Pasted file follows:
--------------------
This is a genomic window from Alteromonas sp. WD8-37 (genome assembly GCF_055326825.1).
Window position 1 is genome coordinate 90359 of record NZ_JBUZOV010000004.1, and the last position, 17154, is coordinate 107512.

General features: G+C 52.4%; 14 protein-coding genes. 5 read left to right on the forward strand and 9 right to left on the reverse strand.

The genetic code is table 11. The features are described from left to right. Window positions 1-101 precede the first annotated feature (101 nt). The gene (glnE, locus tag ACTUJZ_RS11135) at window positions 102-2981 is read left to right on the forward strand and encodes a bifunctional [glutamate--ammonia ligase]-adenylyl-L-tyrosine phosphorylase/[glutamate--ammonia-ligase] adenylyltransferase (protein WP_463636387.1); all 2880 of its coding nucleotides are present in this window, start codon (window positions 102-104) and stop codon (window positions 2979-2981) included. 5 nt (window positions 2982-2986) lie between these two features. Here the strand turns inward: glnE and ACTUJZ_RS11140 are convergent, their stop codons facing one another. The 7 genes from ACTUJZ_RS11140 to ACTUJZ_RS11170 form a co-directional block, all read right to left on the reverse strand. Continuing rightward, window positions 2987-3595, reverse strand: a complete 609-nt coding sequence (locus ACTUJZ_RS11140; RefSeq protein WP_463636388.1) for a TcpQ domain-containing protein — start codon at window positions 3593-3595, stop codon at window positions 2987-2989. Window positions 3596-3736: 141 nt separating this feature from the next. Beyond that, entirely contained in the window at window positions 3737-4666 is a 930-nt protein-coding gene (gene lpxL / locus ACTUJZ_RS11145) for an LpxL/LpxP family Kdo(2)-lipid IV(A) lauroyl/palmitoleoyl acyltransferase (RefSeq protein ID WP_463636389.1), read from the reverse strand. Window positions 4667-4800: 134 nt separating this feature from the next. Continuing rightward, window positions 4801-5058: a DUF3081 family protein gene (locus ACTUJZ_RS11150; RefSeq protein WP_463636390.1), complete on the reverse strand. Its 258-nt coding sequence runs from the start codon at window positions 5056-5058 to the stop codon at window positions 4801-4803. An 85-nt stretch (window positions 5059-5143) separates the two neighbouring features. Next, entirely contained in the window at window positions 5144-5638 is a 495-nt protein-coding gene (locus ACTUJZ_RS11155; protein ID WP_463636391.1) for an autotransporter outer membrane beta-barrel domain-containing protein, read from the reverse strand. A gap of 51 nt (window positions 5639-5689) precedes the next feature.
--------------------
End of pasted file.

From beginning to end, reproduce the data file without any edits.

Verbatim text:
This is a genomic window from Alteromonas sp. WD8-37 (genome assembly GCF_055326825.1).
Window position 1 is genome coordinate 90359 of record NZ_JBUZOV010000004.1, and the last position, 17154, is coordinate 107512.

General features: G+C 52.4%; 14 protein-coding genes. 5 read left to right on the forward strand and 9 right to left on the reverse strand.

The genetic code is table 11. The features are described from left to right. Window positions 1-101 precede the first annotated feature (101 nt). The gene (glnE, locus tag ACTUJZ_RS11135) at window positions 102-2981 is read left to right on the forward strand and encodes a bifunctional [glutamate--ammonia ligase]-adenylyl-L-tyrosine phosphorylase/[glutamate--ammonia-ligase] adenylyltransferase (protein WP_463636387.1); all 2880 of its coding nucleotides are present in this window, start codon (window positions 102-104) and stop codon (window positions 2979-2981) included. 5 nt (window positions 2982-2986) lie between these two features. Here the strand turns inward: glnE and ACTUJZ_RS11140 are convergent, their stop codons facing one another. The 7 genes from ACTUJZ_RS11140 to ACTUJZ_RS11170 form a co-directional block, all read right to left on the reverse strand. Continuing rightward, window positions 2987-3595, reverse strand: a complete 609-nt coding sequence (locus ACTUJZ_RS11140; RefSeq protein WP_463636388.1) for a TcpQ domain-containing protein — start codon at window positions 3593-3595, stop codon at window positions 2987-2989. Window positions 3596-3736: 141 nt separating this feature from the next. Beyond that, entirely contained in the window at window positions 3737-4666 is a 930-nt protein-coding gene (gene lpxL / locus ACTUJZ_RS11145) for an LpxL/LpxP family Kdo(2)-lipid IV(A) lauroyl/palmitoleoyl acyltransferase (RefSeq protein ID WP_463636389.1), read from the reverse strand. Window positions 4667-4800: 134 nt separating this feature from the next. Continuing rightward, window positions 4801-5058: a DUF3081 family protein gene (locus ACTUJZ_RS11150; RefSeq protein WP_463636390.1), complete on the reverse strand. Its 258-nt coding sequence runs from the start codon at window positions 5056-5058 to the stop codon at window positions 4801-4803. An 85-nt stretch (window positions 5059-5143) separates the two neighbouring features. Next, entirely contained in the window at window positions 5144-5638 is a 495-nt protein-coding gene (locus ACTUJZ_RS11155; protein ID WP_463636391.1) for an autotransporter outer membrane beta-barrel domain-containing protein, read from the reverse strand. A gap of 51 nt (window positions 5639-5689) precedes the next feature.